Planning a Joyful Holiday With a Loved One in Hospice Care
The holiday season is here, and if you have a loved one in hospice care in San Francisco and elsewhere, it may not seem quite as joyous as it used to. You’re probably very busy visiting your loved one and making preparations. But the holidays can be filled with joy, gratitude, and hope as we embrace the spirit of the season and celebrate with our loved ones. While it may be the last thing you feel like doing, and perhaps have some guilt associated with it, it’s important to plan a joyful holiday with your loved one in hospice care. Here’s how.
Engage in Reminiscence Therapy
There’s no better way to pass the time and see the smile on people’s faces than when reminiscing. Go through the house and gather photo albums, journals, and books, and find some old home movies. This is a great way to spark long-lost memories, especially in those suffering from Alzheimer’s. It’s easy to let the challenges of hospice cast a pall over a more joyful and fulfilling past, particularly when you sense your loved one is slowly slipping away. Recapture that spark with reminiscence therapy, which helps you:
- Recall events from the past using all your senses. You can show your loved one various objects and encourage them to see, smell, taste, hear, or hold them. The point of reminiscence therapy is to connect people to far-off memories to restore that sense of familiarity, especially for the elderly who may have isolated themselves from their identities because of failing cognitive health, according to Assisted Living Today.
- Distract yourself and your loved one from everyday challenges.
- Improve methods of communication.
- Boost self-confidence.
- Sideline depression.
- Preserve family stories so future generations can enjoy them.
Relieve Discomfort During the Holidays
One big thing that can sideline the holiday spirit for your loved one in hospice is pain and discomfort. Making them as comfortable as possible is the goal of hospice. But even more so than the pain associated with their condition, don’t neglect to manage smaller sources of discomfort, like skin irritation and facial dryness around the eyes and lips. Aging dries out the skin naturally, and makes it more fragile. Those who are bed-bound by this point will need help applying moisturizer or lip balm. Help them out. Choose alcohol-free lotion to moisturize their dry skin, while using lip balm to prevent chapping, advises the National Institute on Aging. Place a cool, damp cloth over their eyes and give them ice chips to suck on to relieve dry mouth.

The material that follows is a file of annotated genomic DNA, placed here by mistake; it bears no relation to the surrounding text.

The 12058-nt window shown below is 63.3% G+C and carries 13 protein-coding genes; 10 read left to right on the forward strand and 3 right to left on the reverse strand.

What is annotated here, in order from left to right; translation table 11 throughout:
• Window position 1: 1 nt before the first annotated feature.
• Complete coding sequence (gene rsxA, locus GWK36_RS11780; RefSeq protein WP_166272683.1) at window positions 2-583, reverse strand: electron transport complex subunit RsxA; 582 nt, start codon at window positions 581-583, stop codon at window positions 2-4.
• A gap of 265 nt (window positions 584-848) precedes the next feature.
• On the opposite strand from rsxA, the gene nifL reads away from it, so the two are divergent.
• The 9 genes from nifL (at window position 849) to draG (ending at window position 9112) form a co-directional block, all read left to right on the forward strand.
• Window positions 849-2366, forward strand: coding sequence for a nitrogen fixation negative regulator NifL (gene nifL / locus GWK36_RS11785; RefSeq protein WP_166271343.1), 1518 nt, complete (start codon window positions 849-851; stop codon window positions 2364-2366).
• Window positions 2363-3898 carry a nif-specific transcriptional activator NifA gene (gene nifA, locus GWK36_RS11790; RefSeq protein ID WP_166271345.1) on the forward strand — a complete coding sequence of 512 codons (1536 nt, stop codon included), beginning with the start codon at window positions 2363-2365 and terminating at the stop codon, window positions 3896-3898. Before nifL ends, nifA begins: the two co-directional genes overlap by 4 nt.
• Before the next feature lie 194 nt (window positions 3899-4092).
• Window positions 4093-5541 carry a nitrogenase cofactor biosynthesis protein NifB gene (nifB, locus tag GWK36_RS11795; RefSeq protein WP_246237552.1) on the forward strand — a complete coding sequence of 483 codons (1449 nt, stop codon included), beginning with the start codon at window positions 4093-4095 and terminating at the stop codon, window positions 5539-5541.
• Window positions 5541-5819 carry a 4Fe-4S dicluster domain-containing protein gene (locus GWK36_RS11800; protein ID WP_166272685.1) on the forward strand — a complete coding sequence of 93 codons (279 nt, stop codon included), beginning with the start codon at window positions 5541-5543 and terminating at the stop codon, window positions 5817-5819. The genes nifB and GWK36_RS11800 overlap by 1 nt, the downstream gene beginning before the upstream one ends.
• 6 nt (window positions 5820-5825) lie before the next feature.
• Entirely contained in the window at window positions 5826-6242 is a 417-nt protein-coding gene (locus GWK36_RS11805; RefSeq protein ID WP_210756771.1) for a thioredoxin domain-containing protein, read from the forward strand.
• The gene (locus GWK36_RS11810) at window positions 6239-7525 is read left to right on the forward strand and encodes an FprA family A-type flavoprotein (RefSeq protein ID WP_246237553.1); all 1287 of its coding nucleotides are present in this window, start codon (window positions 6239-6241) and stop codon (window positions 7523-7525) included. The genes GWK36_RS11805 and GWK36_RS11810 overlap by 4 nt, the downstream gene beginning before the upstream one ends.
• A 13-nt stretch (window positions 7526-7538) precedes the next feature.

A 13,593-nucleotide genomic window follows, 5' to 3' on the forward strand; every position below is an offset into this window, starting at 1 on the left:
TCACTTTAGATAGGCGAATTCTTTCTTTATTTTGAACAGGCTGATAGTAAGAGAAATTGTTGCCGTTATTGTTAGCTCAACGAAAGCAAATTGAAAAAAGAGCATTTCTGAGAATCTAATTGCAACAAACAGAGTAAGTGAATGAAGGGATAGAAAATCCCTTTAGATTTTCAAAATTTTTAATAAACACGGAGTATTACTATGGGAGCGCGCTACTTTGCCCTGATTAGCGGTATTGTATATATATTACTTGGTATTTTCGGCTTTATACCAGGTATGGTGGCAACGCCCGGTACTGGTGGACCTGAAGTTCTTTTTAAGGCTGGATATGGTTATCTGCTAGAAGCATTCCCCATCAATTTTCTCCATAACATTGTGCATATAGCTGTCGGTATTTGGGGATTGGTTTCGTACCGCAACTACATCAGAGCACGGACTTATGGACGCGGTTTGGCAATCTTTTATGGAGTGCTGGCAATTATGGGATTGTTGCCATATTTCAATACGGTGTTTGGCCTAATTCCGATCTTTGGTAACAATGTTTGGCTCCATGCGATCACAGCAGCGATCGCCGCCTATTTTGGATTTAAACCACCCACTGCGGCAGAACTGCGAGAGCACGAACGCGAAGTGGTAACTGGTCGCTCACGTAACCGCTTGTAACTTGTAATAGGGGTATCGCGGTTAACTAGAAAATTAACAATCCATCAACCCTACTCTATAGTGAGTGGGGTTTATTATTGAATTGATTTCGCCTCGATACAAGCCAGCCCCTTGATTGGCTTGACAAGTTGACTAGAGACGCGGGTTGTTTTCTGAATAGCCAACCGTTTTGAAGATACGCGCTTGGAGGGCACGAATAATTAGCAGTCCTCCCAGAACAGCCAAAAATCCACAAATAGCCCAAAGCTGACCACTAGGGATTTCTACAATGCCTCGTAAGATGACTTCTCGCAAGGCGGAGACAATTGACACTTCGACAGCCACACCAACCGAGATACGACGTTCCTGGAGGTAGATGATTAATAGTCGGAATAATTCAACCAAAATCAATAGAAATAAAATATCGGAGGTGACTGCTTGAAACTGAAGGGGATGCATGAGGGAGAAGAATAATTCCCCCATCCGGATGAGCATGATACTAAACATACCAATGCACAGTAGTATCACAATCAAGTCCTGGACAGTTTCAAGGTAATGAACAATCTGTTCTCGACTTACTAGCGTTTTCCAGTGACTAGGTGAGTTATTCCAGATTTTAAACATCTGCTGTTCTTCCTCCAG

While your loved one may want to be surrounded by family and friends, having them all over at once is too overwhelming. Parcel those visits and gatherings out to keep them calm. Just remember that each person has a different set of preferences and comfort levels, so before you schedule anything, such as baking cookies with the grandkids or hosting a holiday party, take the time to ask them how they want to celebrate the holiday season. Too many distractions can have the opposite effect of what you want, so try to keep the noise to a minimum, as well as the gathering sizes, so your parent remains happy and comfortable.
Be prepared for emotional outbursts and handle them with calmness and sincerity. The fact that this could be their last holiday season with the family is likely weighing on them deeply, which may be expressed in sadness and crying. In others, they may want to fill every moment with togetherness. Some unobtrusive ideas to celebrate include putting on some Christmas carols or watching a favorite holiday classic on TV with them. Don’t over-decorate their house, which is overwhelming and also poses a trip hazard.
Tell Them How You Feel
As your loved one possibly faces their last holiday season, this is the ideal opportunity to express thanks and appreciation for all that they have done for you. Don’t assume they know how much you appreciate them. Verbalize those thoughts. Gratitude is powerful, and it means a lot more than simply saying thank you.
In fact, it’s a whole mindset that shifts the focus and dynamic from negative to positive through giving thanks and affirmation. While you’re at it, tell everyone else you’re close to how much you appreciate them to keep the positivity train going. As you continue to embrace the festivities of the season, don’t neglect giving thanks to the professional caregivers and volunteers who have helped you all year long and relieved some of the burdens you have had to carry. They make a conscious choice to be there for your loved one even though they have families too.
As the holiday season progresses, focus on the joy that comes with sharing special times with your loved one in hospice.